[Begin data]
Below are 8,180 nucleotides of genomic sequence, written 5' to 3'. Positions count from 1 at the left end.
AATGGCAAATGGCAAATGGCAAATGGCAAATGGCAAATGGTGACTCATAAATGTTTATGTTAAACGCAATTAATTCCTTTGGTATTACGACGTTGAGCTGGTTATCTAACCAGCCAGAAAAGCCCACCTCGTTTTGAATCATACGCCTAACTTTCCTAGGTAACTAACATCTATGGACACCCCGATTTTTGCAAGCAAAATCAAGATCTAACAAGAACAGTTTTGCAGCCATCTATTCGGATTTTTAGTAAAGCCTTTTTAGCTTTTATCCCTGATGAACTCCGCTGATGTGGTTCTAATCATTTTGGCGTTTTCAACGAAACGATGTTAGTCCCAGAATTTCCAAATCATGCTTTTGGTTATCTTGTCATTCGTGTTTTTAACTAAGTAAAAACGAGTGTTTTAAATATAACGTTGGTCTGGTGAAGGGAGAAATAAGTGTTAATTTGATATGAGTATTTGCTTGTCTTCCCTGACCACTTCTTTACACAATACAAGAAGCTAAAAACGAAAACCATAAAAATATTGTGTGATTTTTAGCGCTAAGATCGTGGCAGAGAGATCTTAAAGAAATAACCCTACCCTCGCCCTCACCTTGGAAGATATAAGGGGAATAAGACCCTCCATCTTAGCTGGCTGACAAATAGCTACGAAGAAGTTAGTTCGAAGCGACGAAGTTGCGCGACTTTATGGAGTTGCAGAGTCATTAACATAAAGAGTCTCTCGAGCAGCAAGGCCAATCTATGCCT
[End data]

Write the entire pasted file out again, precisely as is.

Below are 8,180 nucleotides of genomic sequence, written 5' to 3'. Positions count from 1 at the left end.
AATGGCAAATGGCAAATGGCAAATGGCAAATGGCAAATGGTGACTCATAAATGTTTATGTTAAACGCAATTAATTCCTTTGGTATTACGACGTTGAGCTGGTTATCTAACCAGCCAGAAAAGCCCACCTCGTTTTGAATCATACGCCTAACTTTCCTAGGTAACTAACATCTATGGACACCCCGATTTTTGCAAGCAAAATCAAGATCTAACAAGAACAGTTTTGCAGCCATCTATTCGGATTTTTAGTAAAGCCTTTTTAGCTTTTATCCCTGATGAACTCCGCTGATGTGGTTCTAATCATTTTGGCGTTTTCAACGAAACGATGTTAGTCCCAGAATTTCCAAATCATGCTTTTGGTTATCTTGTCATTCGTGTTTTTAACTAAGTAAAAACGAGTGTTTTAAATATAACGTTGGTCTGGTGAAGGGAGAAATAAGTGTTAATTTGATATGAGTATTTGCTTGTCTTCCCTGACCACTTCTTTACACAATACAAGAAGCTAAAAACGAAAACCATAAAAATATTGTGTGATTTTTAGCGCTAAGATCGTGGCAGAGAGATCTTAAAGAAATAACCCTACCCTCGCCCTCACCTTGGAAGATATAAGGGGAATAAGACCCTCCATCTTAGCTGGCTGACAAATAGCTACGAAGAAGTTAGTTCGAAGCGACGAAGTTGCGCGACTTTATGGAGTTGCAGAGTCATTAACATAAAGAGTCTCTCGAGCAGCAAGGCCAATCTATGCCT